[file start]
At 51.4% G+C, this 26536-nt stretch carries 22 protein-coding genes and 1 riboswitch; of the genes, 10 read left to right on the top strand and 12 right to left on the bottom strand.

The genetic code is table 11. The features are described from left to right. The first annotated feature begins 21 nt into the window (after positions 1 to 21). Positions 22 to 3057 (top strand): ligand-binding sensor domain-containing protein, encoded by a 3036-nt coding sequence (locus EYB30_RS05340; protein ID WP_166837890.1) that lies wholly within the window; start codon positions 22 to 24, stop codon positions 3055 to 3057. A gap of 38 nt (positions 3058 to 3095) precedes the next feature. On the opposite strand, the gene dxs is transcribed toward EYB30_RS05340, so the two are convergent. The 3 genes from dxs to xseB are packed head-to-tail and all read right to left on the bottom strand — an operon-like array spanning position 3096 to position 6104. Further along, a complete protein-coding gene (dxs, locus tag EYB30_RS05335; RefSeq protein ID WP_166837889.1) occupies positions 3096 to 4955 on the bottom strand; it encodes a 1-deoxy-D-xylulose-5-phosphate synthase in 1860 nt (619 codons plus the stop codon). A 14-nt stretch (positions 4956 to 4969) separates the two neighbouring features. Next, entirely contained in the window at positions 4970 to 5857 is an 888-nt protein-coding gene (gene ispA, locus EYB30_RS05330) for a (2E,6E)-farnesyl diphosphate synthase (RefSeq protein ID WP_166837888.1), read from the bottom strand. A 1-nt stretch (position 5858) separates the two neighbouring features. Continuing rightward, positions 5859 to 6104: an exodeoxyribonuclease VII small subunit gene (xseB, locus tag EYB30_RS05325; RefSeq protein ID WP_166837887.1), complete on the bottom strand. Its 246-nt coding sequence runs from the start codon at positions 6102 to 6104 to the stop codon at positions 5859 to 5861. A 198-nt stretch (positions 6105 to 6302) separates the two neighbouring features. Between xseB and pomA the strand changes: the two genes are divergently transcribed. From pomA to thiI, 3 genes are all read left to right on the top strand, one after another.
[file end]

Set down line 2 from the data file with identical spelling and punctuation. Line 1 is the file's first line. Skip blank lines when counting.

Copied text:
The genetic code is table 11. The features are described from left to right. The first annotated feature begins 21 nt into the window (after positions 1 to 21). Positions 22 to 3057 (top strand): ligand-binding sensor domain-containing protein, encoded by a 3036-nt coding sequence (locus EYB30_RS05340; protein ID WP_166837890.1) that lies wholly within the window; start codon positions 22 to 24, stop codon positions 3055 to 3057. A gap of 38 nt (positions 3058 to 3095) precedes the next feature. On the opposite strand, the gene dxs is transcribed toward EYB30_RS05340, so the two are convergent. The 3 genes from dxs to xseB are packed head-to-tail and all read right to left on the bottom strand — an operon-like array spanning position 3096 to position 6104. Further along, a complete protein-coding gene (dxs, locus tag EYB30_RS05335; RefSeq protein ID WP_166837889.1) occupies positions 3096 to 4955 on the bottom strand; it encodes a 1-deoxy-D-xylulose-5-phosphate synthase in 1860 nt (619 codons plus the stop codon). A 14-nt stretch (positions 4956 to 4969) separates the two neighbouring features. Next, entirely contained in the window at positions 4970 to 5857 is an 888-nt protein-coding gene (gene ispA, locus EYB30_RS05330) for a (2E,6E)-farnesyl diphosphate synthase (RefSeq protein ID WP_166837888.1), read from the bottom strand. A 1-nt stretch (position 5858) separates the two neighbouring features. Continuing rightward, positions 5859 to 6104: an exodeoxyribonuclease VII small subunit gene (xseB, locus tag EYB30_RS05325; RefSeq protein ID WP_166837887.1), complete on the bottom strand. Its 246-nt coding sequence runs from the start codon at positions 6102 to 6104 to the stop codon at positions 5859 to 5861. A 198-nt stretch (positions 6105 to 6302) separates the two neighbouring features. Between xseB and pomA the strand changes: the two genes are divergently transcribed. From pomA to thiI, 3 genes are all read left to right on the top strand, one after another.